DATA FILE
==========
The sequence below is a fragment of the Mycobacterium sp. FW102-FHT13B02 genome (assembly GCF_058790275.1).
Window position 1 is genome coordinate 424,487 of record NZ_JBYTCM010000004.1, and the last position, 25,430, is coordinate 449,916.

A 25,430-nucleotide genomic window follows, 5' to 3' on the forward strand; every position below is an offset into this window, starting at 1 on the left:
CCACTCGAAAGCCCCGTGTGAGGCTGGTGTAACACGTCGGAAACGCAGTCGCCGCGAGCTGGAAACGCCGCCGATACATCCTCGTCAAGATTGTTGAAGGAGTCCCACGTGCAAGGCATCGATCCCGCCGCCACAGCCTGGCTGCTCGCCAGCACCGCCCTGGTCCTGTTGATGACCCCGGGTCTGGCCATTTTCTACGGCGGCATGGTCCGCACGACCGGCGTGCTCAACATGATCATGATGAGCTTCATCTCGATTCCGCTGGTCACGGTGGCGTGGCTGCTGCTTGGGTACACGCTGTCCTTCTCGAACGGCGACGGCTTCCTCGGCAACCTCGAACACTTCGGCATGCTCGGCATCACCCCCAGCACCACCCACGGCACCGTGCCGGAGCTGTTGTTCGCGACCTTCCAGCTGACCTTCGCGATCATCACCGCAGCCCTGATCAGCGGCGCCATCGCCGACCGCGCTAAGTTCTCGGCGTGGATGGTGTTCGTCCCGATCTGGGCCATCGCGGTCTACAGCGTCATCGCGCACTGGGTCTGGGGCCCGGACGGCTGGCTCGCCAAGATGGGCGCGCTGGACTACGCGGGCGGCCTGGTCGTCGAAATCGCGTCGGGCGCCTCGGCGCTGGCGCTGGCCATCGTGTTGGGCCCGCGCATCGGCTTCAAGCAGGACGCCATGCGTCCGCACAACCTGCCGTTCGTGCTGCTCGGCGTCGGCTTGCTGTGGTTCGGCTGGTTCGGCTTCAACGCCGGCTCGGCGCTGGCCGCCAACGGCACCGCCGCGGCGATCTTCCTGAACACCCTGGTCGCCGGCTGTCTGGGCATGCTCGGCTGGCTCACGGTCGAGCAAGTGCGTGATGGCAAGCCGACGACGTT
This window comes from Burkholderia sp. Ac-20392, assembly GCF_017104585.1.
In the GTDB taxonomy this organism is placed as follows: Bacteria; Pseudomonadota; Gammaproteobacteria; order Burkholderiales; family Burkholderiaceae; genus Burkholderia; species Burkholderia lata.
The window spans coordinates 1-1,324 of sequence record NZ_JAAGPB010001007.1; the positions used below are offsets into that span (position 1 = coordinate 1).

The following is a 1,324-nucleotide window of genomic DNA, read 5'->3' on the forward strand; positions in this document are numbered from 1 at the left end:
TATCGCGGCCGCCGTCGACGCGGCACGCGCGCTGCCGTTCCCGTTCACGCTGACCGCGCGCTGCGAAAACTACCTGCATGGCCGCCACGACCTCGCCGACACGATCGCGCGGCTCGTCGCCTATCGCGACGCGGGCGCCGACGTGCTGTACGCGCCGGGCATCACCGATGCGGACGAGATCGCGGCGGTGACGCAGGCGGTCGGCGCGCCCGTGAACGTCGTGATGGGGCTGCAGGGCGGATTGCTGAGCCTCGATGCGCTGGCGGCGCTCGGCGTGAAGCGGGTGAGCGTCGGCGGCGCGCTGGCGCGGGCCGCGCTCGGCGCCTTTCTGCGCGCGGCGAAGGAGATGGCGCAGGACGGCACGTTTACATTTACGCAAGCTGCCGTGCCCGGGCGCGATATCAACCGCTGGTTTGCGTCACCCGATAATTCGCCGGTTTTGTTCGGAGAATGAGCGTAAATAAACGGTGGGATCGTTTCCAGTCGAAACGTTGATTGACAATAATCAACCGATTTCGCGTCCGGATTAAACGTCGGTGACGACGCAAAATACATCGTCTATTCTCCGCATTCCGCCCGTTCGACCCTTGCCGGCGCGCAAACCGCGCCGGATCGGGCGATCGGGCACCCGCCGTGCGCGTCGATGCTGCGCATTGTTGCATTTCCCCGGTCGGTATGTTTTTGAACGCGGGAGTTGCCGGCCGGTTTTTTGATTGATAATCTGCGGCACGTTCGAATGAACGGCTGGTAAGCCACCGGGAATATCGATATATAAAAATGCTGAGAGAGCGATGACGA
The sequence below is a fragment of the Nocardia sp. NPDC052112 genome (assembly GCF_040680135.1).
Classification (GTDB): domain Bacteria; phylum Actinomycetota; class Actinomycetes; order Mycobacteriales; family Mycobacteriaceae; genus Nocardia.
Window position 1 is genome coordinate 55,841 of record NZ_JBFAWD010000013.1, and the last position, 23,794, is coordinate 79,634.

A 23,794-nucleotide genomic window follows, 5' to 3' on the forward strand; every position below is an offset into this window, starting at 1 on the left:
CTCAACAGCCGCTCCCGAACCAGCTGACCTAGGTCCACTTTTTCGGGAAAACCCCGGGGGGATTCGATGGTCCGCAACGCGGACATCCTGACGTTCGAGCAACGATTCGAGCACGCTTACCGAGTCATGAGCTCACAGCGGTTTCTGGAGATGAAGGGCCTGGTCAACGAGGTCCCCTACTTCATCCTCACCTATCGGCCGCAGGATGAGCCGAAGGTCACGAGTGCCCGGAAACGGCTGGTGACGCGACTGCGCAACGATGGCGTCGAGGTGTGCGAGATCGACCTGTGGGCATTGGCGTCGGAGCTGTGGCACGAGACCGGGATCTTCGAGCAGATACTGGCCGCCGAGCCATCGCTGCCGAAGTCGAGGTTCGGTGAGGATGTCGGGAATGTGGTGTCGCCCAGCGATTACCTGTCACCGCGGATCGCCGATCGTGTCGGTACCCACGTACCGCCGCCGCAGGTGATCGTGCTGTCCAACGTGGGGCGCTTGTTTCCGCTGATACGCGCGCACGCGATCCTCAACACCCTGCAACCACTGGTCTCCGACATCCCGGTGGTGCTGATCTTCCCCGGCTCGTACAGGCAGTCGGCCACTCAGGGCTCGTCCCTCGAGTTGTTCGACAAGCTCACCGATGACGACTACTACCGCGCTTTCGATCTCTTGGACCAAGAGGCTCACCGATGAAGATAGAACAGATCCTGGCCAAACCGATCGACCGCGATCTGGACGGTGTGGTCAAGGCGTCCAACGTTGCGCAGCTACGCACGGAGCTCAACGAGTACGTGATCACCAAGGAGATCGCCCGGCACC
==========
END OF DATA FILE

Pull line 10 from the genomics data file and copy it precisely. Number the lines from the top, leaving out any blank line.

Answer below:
The sequence below is a fragment of the Nocardia sp. NPDC052112 genome (assembly GCF_040680135.1).